Pregnant women don't generate high antibody levels after first COVID-19 vaccine 1 year ago

Pregnant women don't generate high antibody levels after first COVID-19 vaccine

The same goes for breastfeeding mothers.

According to a new study, pregnant and breastfeeding women have slower immune responses to the first dose of the Covid-19 vaccine than those who aren't mothers.

For the study, published last week in the journal Science Translational Medicine, the team from Massachusetts Institute of Technology and Harvard Medical School looked at 131 women, of whom 84 were pregnant, 31 were breastfeeding and 16 were non-pregnant.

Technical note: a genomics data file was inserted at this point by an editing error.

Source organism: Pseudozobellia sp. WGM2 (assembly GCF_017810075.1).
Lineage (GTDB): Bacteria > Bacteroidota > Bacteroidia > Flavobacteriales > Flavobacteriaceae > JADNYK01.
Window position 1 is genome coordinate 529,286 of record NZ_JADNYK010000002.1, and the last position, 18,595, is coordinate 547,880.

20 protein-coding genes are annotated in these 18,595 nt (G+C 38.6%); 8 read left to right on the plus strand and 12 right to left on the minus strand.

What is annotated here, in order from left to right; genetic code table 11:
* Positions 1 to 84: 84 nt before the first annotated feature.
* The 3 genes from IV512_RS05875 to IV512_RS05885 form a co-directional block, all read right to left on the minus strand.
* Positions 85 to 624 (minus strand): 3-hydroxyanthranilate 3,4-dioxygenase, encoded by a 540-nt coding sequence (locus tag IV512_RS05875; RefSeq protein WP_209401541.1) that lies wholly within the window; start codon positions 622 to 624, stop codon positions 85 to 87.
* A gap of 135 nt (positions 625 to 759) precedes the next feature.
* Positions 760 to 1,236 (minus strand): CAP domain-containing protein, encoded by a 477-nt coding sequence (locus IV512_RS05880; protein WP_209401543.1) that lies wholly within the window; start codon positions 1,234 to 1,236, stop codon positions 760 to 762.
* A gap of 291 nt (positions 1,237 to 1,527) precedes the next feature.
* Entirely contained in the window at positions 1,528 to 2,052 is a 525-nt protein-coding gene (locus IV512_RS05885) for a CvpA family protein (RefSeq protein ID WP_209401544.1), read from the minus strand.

All the women who took part in the study were close in age, mostly in their 30s, and all were fully vaccinated with either the Pfizer-BioNTech or the Moderna vaccine.

After conducting the study, the researchers found that after the first dose, pregnant and breastfeeding women had lower antibody levels than non-pregnant women.

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Additionally, the antibodies they did generate were not very powerful in gearing up the immune system to fight off Covid.

However, following the second shot, their levels returned to 'normal' in line with people who were not pregnant or breastfeeding.

The findings, according to the team, show how important it is that pregnant and breastfeeding women receive the second dose on time to lower their risk of serious illness and death from the virus.

The pregnant women in the study were vaccinated at different trimesters and the research team says it hopes to examine in the future if there is an ideal time for vaccination during pregnancy.